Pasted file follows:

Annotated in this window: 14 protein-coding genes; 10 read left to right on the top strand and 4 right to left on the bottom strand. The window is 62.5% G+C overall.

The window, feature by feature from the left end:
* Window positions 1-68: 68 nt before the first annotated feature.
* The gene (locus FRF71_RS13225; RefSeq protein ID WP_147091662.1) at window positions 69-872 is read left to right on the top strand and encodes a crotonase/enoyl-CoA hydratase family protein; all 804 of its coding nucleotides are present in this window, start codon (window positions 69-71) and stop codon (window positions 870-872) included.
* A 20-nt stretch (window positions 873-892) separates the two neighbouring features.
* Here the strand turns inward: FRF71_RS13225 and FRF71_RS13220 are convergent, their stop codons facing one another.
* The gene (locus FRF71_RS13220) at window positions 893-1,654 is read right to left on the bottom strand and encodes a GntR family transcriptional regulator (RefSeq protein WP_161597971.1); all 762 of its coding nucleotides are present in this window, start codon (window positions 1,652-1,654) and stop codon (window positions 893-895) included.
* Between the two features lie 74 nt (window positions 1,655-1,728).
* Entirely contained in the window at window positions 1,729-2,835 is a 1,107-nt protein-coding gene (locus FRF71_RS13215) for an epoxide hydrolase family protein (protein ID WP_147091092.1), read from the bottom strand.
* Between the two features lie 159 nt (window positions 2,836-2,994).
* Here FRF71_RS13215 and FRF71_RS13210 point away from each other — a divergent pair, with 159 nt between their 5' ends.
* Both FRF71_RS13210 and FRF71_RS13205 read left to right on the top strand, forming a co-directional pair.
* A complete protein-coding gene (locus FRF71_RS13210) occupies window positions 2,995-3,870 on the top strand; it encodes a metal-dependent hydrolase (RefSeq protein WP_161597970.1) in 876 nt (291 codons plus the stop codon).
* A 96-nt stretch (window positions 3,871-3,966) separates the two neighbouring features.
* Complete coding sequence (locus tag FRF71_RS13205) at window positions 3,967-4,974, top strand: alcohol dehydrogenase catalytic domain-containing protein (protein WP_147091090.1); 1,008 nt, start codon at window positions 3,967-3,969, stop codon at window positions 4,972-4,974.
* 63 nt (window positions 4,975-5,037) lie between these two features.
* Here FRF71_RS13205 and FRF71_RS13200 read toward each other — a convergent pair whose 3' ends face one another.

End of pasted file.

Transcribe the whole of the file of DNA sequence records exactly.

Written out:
Annotated in this window: 14 protein-coding genes; 10 read left to right on the top strand and 4 right to left on the bottom strand. The window is 62.5% G+C overall.

The window, feature by feature from the left end:
* Window positions 1-68: 68 nt before the first annotated feature.
* The gene (locus FRF71_RS13225; RefSeq protein ID WP_147091662.1) at window positions 69-872 is read left to right on the top strand and encodes a crotonase/enoyl-CoA hydratase family protein; all 804 of its coding nucleotides are present in this window, start codon (window positions 69-71) and stop codon (window positions 870-872) included.
* A 20-nt stretch (window positions 873-892) separates the two neighbouring features.
* Here the strand turns inward: FRF71_RS13225 and FRF71_RS13220 are convergent, their stop codons facing one another.
* The gene (locus FRF71_RS13220) at window positions 893-1,654 is read right to left on the bottom strand and encodes a GntR family transcriptional regulator (RefSeq protein WP_161597971.1); all 762 of its coding nucleotides are present in this window, start codon (window positions 1,652-1,654) and stop codon (window positions 893-895) included.
* Between the two features lie 74 nt (window positions 1,655-1,728).
* Entirely contained in the window at window positions 1,729-2,835 is a 1,107-nt protein-coding gene (locus FRF71_RS13215) for an epoxide hydrolase family protein (protein ID WP_147091092.1), read from the bottom strand.
* Between the two features lie 159 nt (window positions 2,836-2,994).
* Here FRF71_RS13215 and FRF71_RS13210 point away from each other — a divergent pair, with 159 nt between their 5' ends.
* Both FRF71_RS13210 and FRF71_RS13205 read left to right on the top strand, forming a co-directional pair.
* A complete protein-coding gene (locus FRF71_RS13210) occupies window positions 2,995-3,870 on the top strand; it encodes a metal-dependent hydrolase (RefSeq protein WP_161597970.1) in 876 nt (291 codons plus the stop codon).
* A 96-nt stretch (window positions 3,871-3,966) separates the two neighbouring features.
* Complete coding sequence (locus tag FRF71_RS13205) at window positions 3,967-4,974, top strand: alcohol dehydrogenase catalytic domain-containing protein (protein WP_147091090.1); 1,008 nt, start codon at window positions 3,967-3,969, stop codon at window positions 4,972-4,974.
* 63 nt (window positions 4,975-5,037) lie between these two features.
* Here FRF71_RS13205 and FRF71_RS13200 read toward each other — a convergent pair whose 3' ends face one another.